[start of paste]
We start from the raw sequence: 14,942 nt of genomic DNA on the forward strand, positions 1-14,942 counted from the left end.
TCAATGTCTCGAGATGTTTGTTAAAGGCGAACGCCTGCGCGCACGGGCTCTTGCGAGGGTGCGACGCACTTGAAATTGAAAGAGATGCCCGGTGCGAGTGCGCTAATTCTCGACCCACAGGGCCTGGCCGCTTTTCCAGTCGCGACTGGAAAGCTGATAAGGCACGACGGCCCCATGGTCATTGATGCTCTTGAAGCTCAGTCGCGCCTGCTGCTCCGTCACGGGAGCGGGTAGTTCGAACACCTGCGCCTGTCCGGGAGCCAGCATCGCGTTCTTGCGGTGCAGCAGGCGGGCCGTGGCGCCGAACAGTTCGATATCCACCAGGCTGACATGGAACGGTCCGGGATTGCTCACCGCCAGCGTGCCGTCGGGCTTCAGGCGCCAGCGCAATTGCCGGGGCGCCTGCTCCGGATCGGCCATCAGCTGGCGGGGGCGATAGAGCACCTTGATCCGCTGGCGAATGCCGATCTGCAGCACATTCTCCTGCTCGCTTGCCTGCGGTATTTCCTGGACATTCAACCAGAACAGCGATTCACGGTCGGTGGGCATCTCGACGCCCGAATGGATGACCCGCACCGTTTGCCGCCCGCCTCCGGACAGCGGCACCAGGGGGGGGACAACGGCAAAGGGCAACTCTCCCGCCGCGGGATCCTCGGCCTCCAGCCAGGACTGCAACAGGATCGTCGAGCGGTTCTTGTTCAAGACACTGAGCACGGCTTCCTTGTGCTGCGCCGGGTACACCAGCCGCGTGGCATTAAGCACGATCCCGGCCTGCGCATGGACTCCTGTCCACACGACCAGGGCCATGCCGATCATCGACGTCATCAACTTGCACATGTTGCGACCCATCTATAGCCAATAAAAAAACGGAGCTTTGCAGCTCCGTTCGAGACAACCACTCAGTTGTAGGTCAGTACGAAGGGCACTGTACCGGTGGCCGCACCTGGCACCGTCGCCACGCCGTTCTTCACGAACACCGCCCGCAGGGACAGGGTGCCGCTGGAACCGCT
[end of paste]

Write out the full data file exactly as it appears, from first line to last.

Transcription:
We start from the raw sequence: 14,942 nt of genomic DNA on the forward strand, positions 1-14,942 counted from the left end.
TCAATGTCTCGAGATGTTTGTTAAAGGCGAACGCCTGCGCGCACGGGCTCTTGCGAGGGTGCGACGCACTTGAAATTGAAAGAGATGCCCGGTGCGAGTGCGCTAATTCTCGACCCACAGGGCCTGGCCGCTTTTCCAGTCGCGACTGGAAAGCTGATAAGGCACGACGGCCCCATGGTCATTGATGCTCTTGAAGCTCAGTCGCGCCTGCTGCTCCGTCACGGGAGCGGGTAGTTCGAACACCTGCGCCTGTCCGGGAGCCAGCATCGCGTTCTTGCGGTGCAGCAGGCGGGCCGTGGCGCCGAACAGTTCGATATCCACCAGGCTGACATGGAACGGTCCGGGATTGCTCACCGCCAGCGTGCCGTCGGGCTTCAGGCGCCAGCGCAATTGCCGGGGCGCCTGCTCCGGATCGGCCATCAGCTGGCGGGGGCGATAGAGCACCTTGATCCGCTGGCGAATGCCGATCTGCAGCACATTCTCCTGCTCGCTTGCCTGCGGTATTTCCTGGACATTCAACCAGAACAGCGATTCACGGTCGGTGGGCATCTCGACGCCCGAATGGATGACCCGCACCGTTTGCCGCCCGCCTCCGGACAGCGGCACCAGGGGGGGGACAACGGCAAAGGGCAACTCTCCCGCCGCGGGATCCTCGGCCTCCAGCCAGGACTGCAACAGGATCGTCGAGCGGTTCTTGTTCAAGACACTGAGCACGGCTTCCTTGTGCTGCGCCGGGTACACCAGCCGCGTGGCATTAAGCACGATCCCGGCCTGCGCATGGACTCCTGTCCACACGACCAGGGCCATGCCGATCATCGACGTCATCAACTTGCACATGTTGCGACCCATCTATAGCCAATAAAAAAACGGAGCTTTGCAGCTCCGTTCGAGACAACCACTCAGTTGTAGGTCAGTACGAAGGGCACTGTACCGGTGGCCGCACCTGGCACCGTCGCCACGCCGTTCTTCACGAACACCGCCCGCAGGGACAGGGTGCCGCTGGAACCGCT